International Institute for Learning, Inc.
Project Management Advanced Courses
Project Management 2.0
Planning for the Future of Project Management
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Traditional Classroom
Course No.:
Duration:
Credits:
8968
1 Day
7 PDUs / 0.7 CEUs
Virtual Classroom
Course No.:
Duration:
Credits:
1091
Two 3-hour sessions
6 PDUs / 0.6 CEUs

Prerequisites:

Good understanding of project management

Course Level:

Intermediate / Advanced

 
 

About the Program
It has taken several decades for executives to become convinced that project management can and does work well. Realizing this, they have begun delegating more authority to project managers for decision making. They have also recognized the need for project management on longer, more complex projects involving virtual teams. This increased and evolving value in the field has led to important changes, requiring us to update our understanding of the field, as well as how we practice it. 

Workshop participants will explore this evolution. Learners will discover that the ways we define project success, and its criteria, are now richer and more complex. This means that project managers must gain expertise in a number of areas. They need to examine more success elements than just the triple constraints. They need to be versed in benefits, value, and other business components. And it is paramount that they be highly skilled with the many nuances of stakeholder relations management.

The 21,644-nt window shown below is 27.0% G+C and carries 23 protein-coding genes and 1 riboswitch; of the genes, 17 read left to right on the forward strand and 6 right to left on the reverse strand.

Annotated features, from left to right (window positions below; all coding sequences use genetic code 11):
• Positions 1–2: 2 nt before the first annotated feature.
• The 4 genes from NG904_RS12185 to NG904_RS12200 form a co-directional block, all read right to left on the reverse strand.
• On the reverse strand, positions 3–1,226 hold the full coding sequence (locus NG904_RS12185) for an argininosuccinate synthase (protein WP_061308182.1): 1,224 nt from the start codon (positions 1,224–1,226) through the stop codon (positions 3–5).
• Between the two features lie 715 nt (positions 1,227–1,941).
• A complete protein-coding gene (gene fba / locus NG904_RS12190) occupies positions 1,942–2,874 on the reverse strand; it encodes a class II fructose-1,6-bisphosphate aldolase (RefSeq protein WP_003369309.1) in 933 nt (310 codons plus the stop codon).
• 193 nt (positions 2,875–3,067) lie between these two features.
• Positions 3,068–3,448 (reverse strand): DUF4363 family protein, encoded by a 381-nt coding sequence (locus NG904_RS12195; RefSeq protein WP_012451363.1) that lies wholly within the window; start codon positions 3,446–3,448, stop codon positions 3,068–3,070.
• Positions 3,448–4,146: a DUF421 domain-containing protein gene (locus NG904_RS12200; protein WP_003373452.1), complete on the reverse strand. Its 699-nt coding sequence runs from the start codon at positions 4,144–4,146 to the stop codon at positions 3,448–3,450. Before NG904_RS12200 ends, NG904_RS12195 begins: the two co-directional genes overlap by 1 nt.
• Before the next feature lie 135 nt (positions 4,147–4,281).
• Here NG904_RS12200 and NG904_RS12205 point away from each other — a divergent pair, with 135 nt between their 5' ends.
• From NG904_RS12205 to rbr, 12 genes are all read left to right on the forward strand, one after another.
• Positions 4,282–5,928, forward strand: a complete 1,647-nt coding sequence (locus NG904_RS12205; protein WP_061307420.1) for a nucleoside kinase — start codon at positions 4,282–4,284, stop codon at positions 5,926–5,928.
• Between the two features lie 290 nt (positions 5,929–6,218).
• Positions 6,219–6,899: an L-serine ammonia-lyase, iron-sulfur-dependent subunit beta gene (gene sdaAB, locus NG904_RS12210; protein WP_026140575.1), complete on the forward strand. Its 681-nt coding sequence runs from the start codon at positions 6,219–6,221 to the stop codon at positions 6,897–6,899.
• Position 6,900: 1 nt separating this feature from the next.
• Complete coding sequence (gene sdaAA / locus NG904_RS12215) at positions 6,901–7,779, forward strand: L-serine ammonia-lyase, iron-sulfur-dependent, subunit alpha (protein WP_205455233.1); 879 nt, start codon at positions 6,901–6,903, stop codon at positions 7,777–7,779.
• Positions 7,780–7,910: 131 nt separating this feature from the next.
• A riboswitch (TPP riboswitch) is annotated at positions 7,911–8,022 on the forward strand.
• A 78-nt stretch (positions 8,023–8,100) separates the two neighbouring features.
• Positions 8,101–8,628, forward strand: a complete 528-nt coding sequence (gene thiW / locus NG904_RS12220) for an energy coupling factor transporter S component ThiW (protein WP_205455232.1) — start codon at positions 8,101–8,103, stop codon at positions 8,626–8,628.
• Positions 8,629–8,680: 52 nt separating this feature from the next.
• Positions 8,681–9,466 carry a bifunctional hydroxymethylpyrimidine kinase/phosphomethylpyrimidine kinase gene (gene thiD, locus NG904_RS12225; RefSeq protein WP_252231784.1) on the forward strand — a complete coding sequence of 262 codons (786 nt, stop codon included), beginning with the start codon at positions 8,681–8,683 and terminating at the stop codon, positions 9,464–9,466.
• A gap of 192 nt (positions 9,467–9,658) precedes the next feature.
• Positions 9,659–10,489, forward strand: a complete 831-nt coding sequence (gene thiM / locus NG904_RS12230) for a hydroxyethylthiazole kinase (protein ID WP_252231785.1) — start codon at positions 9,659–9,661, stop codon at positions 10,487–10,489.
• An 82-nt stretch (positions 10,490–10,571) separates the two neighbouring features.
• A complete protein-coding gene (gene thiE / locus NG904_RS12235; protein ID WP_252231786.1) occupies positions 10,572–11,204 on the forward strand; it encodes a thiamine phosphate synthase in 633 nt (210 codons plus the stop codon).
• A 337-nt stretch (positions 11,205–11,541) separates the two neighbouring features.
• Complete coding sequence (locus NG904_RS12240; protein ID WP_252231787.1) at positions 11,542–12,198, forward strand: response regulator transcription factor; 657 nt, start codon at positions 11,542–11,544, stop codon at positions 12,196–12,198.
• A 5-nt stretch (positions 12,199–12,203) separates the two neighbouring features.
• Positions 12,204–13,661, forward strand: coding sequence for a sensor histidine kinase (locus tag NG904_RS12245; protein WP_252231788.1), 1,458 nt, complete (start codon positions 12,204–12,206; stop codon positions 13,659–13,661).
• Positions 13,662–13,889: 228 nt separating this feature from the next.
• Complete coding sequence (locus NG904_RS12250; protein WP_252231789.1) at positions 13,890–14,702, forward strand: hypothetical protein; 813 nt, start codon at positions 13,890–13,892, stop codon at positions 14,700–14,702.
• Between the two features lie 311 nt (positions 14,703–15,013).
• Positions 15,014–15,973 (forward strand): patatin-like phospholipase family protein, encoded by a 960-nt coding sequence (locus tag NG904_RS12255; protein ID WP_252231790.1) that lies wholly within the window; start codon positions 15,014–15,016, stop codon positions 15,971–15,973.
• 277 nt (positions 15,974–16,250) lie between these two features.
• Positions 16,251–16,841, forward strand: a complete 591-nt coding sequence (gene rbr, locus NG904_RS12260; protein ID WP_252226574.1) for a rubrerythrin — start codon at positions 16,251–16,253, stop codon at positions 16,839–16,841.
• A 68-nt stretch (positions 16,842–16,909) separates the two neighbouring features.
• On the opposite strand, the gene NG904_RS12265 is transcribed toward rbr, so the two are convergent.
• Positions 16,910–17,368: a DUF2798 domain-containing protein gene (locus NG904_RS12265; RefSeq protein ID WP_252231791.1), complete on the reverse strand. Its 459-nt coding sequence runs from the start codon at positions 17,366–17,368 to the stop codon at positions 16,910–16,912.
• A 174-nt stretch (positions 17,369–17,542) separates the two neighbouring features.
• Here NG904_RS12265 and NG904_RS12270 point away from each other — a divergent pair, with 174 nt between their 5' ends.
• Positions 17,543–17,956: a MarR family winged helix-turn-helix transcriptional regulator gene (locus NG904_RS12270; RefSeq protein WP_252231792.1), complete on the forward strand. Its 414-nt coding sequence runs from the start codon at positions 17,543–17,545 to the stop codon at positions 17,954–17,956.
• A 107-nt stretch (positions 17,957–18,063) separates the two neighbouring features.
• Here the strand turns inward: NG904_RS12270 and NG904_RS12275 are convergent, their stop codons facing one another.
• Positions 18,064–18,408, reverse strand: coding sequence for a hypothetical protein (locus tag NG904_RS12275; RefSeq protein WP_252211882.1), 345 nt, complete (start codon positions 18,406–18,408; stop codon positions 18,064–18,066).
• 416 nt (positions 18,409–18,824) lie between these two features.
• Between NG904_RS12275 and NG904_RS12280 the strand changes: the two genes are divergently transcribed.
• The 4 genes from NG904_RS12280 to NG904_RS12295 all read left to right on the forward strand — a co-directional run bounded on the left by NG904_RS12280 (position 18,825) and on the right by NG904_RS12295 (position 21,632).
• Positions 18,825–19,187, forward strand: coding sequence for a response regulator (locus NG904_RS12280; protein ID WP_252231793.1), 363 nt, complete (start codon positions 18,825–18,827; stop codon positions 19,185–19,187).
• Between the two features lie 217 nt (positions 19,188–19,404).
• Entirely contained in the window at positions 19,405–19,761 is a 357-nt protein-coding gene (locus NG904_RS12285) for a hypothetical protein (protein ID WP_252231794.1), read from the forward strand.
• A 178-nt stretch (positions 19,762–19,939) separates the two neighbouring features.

Today, as we enter this new era in project management, entitled PM 2.0, these complexities also make it critical that managers can predict, diagnose, and tend to projects which are potentially distressed or failing. This means understanding scope creep, and using metrics and KPIs. The more multifaceted the project, the more metrics and KPIs there are to manage and report on, so these will be explored as well as the need for dashboard reporting skills. And further, we will examine how effective dashboard reporting can promote successful growth measurement and informed decision making.